RUKUS society has the slogan of “Action speaks louder than voice”. One of the things I have been saying after working on the immigrants’ rights movement is that the subject of Queerness is silence a lot especially here in the state where I live, so for me “Silence speaks louder than words”.
Today while coming back from groceries shopping I realized that is not only the silence of others who have hurt me, but also the silence I have done to myself. I have also been silencing my queerness to others in my community, fearful of rejection and the possibility of losing all the hard work I have done. Silencing myself has truly hurt my self-esteem and my worthiness.
But in order to break the silence the others have done, I need to break my own, so I can truly fulfilled the quote my friend Jon Rodney from California heard from me when I said: “We need not only to come out of the closet and wonder inside of the house; we need to open the door of the outside and not being afraid to show to the realness of our life.
I do not know why people are afraid to be vulnerable; people think is a sign of weakness because you are letting the community know who you are. But I believe this makes me real and open to my own community so they know I am not superman, I am not the strong leader to follow. Because I am not here to be followed, I am here to help you be who you need to be, and then we can start walking together, fighting together, crying together, laughing together and advancing together. This is the true and real leader, the one who can lead out of his/her weaknesses.
We do not have to be afraid of showing our down moments. We think we only need to show our high and exciting times so others can get encouraged, but how are they going to get encouraged if they do not know you can also get discouraged?
I believe that an effective community organizer needs to show the good and the bad, the low and high, the cry and the laugh, the fear and the trust, so we can really connect with the people, con el pueblo. But at the same time there are levels of vulnerability and in my daily practice as an organizer I have not being able to overcome my own fears of rejection. So my vulnerability stops the moment fear arrives to me, and paralyzes any attempt to be open to others.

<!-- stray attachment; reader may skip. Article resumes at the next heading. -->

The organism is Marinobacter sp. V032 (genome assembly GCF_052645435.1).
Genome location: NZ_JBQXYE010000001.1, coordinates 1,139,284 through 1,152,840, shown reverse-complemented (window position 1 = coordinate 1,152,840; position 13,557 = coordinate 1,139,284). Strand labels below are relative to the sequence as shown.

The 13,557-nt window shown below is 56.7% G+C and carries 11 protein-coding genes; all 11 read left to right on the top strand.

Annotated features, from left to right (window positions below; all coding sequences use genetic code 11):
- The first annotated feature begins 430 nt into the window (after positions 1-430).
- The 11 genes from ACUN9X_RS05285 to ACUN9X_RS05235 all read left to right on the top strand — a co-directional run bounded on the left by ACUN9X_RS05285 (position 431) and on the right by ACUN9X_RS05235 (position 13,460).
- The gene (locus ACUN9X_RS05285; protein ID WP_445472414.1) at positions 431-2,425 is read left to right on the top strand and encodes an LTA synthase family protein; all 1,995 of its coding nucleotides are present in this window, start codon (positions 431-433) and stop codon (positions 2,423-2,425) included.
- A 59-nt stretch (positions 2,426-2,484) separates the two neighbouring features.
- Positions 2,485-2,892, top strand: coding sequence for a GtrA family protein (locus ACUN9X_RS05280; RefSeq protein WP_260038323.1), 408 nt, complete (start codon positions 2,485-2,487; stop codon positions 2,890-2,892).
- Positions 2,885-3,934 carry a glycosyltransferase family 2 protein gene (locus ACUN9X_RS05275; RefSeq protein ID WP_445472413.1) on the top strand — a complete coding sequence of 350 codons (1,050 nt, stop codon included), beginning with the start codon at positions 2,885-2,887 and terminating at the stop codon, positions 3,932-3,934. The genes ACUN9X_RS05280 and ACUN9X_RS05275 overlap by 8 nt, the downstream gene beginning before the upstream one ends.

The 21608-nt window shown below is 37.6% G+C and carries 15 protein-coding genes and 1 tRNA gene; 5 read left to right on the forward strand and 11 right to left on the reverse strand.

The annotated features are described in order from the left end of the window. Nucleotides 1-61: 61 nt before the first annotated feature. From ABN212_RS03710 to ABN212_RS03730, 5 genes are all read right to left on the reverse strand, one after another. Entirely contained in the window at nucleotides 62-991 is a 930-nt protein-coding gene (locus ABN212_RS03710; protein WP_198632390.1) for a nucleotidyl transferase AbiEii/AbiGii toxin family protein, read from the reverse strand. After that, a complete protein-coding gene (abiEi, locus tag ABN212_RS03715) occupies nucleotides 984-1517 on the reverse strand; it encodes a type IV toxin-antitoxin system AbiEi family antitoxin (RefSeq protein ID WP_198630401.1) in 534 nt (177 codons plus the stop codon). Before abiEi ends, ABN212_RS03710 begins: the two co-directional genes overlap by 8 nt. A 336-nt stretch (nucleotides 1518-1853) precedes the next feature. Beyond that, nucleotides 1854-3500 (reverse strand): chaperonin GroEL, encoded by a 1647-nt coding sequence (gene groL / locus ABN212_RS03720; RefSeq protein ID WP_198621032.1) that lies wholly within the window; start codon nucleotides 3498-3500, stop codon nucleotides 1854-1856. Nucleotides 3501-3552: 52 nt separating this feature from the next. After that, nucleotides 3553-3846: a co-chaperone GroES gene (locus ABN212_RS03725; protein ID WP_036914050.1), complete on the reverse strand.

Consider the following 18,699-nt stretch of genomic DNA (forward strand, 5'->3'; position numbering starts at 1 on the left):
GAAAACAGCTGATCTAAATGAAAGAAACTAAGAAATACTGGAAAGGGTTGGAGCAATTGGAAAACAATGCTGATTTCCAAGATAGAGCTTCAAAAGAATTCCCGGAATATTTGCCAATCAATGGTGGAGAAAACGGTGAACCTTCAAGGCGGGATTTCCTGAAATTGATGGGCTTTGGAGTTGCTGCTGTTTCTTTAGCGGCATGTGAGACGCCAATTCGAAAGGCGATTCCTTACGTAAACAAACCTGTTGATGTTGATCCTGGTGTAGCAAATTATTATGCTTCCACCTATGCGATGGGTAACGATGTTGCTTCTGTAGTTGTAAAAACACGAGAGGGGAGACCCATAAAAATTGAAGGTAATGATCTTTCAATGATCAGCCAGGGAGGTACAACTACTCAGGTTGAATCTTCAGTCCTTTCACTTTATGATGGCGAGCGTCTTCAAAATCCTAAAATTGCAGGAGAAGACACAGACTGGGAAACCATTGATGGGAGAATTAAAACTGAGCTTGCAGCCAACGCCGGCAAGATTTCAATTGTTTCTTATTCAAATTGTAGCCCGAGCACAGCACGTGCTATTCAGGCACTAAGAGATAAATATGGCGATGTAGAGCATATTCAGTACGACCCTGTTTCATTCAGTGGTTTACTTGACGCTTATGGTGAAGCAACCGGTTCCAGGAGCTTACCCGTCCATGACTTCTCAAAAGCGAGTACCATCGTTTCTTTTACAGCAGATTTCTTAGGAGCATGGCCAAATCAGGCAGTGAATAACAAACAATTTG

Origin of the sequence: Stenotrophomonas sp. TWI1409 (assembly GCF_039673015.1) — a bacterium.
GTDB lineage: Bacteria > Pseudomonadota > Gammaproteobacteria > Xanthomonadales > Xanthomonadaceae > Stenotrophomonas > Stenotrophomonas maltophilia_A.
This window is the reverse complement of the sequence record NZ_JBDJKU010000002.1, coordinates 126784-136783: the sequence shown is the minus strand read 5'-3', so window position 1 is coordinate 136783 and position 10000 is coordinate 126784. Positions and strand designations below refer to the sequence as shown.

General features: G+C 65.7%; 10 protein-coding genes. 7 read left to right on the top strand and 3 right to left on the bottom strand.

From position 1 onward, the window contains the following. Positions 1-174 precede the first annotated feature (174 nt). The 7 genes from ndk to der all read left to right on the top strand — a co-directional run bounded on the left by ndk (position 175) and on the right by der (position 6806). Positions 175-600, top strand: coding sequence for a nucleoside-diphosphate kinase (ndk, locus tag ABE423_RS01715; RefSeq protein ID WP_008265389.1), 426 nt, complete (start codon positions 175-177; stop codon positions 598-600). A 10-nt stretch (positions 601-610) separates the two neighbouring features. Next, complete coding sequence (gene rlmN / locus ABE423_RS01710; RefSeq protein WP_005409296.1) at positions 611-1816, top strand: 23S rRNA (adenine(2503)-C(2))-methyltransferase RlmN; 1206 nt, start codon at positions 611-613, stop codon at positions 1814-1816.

I am not ashamed of who I am, come on! It took me 39 years to develop that self-confidence to believe in who I am, but I am still fearful of facing the unknown minds of the straight world. Pema Chödron says: “As we tentatively step put of our cocoon, we’re bound to be afraid and grab on to what is familiar. Without ongoing patience and kindness toward this inevitable process, we will never trust that it’s wise and compassionate to relax into the egoless state. We have to gradually develop the confidence that is liberating to let go. It takes time to develop enthusiasm for how to remaining open really feels” (The Places That Scare You, p 107)
So it is not only my willingness to break the silence, but it is also the panic of what would happen when I start shatter other people’s fears. We are waiting for the right moment to deal with difficult issues because we do not know what others would think, feel or even react to our liberation statement. I am 42 years old, and I live in the year 2012, I really think is time to stand up and speak out.
LGTBQIA (Lesbian, gay, bisexual, transgender, queer, intersex, and asexual) rights are Immigrant rights as well. LGTBQIA rights are women rights as well. LGTBQIA rights are every human right as well. Yes! This is my statement tonight, because if I fight for the rights of undocumented students, families, moms and dads, if I fight for freedom of religion; if I stand beside you as my brother and sister in this journey for human rights, social justice, tolerance, equality and human dignity, I need to bring my whole self to this. I cannot leave it out, and I hope you can also do the same.
I am Miguel Carpizo-Ituarte, I’m Queer, courageous and shameless.